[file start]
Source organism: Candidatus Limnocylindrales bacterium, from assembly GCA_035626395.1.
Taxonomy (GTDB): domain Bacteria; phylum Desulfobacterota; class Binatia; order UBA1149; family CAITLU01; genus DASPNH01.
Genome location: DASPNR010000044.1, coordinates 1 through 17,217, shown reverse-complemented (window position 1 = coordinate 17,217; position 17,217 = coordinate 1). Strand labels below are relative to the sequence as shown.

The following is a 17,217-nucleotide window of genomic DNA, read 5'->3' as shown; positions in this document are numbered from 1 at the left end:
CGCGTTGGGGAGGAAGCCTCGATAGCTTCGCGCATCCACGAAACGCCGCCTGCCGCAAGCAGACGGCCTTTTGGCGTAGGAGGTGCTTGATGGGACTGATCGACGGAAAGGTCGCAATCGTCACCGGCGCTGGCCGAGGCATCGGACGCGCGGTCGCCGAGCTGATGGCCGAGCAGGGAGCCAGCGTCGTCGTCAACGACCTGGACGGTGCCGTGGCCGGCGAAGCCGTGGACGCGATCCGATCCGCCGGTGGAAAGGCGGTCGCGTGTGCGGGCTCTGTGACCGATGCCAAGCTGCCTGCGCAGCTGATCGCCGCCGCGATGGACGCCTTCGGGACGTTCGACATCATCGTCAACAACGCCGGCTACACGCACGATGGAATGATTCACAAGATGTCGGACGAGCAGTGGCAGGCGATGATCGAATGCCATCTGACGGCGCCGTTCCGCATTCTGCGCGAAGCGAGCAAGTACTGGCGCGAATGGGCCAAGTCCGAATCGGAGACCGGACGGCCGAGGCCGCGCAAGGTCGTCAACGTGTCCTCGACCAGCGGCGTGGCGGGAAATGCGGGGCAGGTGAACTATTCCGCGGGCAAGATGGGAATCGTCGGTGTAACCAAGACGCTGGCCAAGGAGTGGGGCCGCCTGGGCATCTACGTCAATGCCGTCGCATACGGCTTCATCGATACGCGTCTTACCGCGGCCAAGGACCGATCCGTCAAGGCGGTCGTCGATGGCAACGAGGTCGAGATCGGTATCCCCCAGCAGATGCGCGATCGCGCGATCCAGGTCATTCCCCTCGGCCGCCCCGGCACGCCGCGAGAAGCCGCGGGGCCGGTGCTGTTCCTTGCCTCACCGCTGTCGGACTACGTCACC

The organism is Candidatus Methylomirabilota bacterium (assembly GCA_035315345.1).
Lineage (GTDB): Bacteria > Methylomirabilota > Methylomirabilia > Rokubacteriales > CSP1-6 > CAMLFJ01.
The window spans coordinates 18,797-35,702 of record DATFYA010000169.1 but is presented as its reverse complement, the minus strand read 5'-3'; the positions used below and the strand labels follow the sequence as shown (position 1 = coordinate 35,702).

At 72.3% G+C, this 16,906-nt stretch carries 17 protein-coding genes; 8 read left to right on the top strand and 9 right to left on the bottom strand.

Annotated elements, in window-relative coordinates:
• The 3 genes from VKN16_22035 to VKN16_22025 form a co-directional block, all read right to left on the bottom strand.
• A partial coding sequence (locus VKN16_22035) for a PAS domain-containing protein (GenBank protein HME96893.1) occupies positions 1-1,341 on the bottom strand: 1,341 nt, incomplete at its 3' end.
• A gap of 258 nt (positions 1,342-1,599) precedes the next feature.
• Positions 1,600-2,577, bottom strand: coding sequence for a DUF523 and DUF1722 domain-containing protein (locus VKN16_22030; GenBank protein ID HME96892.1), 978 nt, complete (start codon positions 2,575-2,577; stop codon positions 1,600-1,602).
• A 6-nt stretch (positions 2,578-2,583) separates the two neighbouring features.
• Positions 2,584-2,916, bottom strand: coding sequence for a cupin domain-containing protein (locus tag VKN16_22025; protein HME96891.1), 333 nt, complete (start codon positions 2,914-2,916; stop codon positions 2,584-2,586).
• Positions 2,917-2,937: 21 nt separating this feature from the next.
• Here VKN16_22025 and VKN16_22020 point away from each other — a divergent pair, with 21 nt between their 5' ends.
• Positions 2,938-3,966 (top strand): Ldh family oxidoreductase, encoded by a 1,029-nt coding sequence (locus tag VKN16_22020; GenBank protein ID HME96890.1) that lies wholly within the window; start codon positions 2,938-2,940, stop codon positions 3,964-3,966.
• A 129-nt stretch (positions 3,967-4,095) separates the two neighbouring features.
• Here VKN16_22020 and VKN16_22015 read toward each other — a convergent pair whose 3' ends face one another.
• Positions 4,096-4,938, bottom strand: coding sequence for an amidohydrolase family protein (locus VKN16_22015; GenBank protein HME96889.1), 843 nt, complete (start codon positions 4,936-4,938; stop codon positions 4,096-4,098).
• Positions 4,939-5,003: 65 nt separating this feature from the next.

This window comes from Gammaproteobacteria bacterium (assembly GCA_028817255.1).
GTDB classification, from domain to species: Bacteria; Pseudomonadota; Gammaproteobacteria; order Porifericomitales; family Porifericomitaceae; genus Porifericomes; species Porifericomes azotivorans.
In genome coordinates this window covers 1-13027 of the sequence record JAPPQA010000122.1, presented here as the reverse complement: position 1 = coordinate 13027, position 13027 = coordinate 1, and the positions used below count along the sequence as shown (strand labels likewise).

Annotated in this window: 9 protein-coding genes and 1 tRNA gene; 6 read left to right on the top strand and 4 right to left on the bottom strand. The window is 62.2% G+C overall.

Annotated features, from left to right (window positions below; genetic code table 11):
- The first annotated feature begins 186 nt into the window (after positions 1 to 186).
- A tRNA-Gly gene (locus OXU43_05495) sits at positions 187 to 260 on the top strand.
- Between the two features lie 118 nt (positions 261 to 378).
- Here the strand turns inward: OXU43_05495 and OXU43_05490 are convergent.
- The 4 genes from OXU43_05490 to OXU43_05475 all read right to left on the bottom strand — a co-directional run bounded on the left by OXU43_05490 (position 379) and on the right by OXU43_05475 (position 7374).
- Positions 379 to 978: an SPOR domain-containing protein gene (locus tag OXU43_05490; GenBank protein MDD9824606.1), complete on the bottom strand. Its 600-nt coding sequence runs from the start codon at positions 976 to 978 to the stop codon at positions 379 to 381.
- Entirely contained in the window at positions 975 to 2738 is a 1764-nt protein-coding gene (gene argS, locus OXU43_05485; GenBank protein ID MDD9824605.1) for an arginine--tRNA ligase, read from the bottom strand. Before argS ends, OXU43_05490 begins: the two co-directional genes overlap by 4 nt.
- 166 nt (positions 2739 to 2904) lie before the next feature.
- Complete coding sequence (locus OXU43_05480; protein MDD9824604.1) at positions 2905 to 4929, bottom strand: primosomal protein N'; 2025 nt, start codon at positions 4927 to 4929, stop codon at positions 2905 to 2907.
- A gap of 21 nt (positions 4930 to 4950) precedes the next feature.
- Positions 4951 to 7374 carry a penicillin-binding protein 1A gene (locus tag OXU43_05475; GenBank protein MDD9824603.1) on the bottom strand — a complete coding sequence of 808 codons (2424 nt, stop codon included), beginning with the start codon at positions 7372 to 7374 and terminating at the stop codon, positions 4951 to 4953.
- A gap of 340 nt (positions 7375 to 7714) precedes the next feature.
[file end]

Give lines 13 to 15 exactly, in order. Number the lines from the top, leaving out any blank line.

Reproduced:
• A gap of 258 nt (positions 1,342-1,599) precedes the next feature.
• Positions 1,600-2,577, bottom strand: coding sequence for a DUF523 and DUF1722 domain-containing protein (locus VKN16_22030; GenBank protein ID HME96892.1), 978 nt, complete (start codon positions 2,575-2,577; stop codon positions 1,600-1,602).
• A 6-nt stretch (positions 2,578-2,583) separates the two neighbouring features.